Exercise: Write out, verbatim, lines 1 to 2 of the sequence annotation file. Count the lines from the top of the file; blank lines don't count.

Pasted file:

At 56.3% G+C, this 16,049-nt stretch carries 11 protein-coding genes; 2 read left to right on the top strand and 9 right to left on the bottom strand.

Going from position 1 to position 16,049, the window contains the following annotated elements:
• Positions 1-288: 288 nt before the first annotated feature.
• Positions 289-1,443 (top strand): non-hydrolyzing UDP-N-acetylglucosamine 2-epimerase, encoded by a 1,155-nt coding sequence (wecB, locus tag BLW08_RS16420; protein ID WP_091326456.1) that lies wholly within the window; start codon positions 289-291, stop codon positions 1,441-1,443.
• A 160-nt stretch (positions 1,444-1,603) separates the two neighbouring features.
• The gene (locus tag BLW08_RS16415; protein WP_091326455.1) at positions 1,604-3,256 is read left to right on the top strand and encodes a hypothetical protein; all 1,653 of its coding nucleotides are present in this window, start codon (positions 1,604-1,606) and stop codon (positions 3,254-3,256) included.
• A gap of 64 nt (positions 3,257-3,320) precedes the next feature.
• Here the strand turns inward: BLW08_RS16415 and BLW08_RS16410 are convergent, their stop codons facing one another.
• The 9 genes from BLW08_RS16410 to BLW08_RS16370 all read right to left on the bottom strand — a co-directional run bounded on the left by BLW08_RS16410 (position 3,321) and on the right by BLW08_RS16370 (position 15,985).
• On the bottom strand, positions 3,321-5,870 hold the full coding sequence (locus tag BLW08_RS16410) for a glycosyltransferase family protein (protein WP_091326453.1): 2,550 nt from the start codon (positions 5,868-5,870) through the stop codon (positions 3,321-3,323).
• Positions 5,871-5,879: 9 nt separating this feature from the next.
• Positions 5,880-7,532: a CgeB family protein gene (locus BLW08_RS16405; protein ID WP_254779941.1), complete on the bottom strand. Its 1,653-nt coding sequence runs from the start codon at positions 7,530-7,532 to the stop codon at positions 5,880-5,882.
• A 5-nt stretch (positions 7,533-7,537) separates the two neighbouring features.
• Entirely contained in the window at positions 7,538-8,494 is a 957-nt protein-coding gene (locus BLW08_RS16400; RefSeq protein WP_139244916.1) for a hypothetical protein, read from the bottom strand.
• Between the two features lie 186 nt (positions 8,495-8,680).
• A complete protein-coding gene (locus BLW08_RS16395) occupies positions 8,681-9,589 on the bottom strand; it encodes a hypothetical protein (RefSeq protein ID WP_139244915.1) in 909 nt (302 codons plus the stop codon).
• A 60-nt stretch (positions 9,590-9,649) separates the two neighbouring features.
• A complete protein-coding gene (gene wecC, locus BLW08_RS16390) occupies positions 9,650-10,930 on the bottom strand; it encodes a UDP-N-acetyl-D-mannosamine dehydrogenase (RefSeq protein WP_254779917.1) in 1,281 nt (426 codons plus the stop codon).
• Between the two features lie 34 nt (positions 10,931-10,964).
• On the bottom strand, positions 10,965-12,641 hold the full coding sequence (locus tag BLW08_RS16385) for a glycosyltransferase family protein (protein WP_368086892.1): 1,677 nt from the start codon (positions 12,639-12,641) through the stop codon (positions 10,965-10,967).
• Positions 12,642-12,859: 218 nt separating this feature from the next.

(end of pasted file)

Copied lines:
At 56.3% G+C, this 16,049-nt stretch carries 11 protein-coding genes; 2 read left to right on the top strand and 9 right to left on the bottom strand.

Going from position 1 to position 16,049, the window contains the following annotated elements: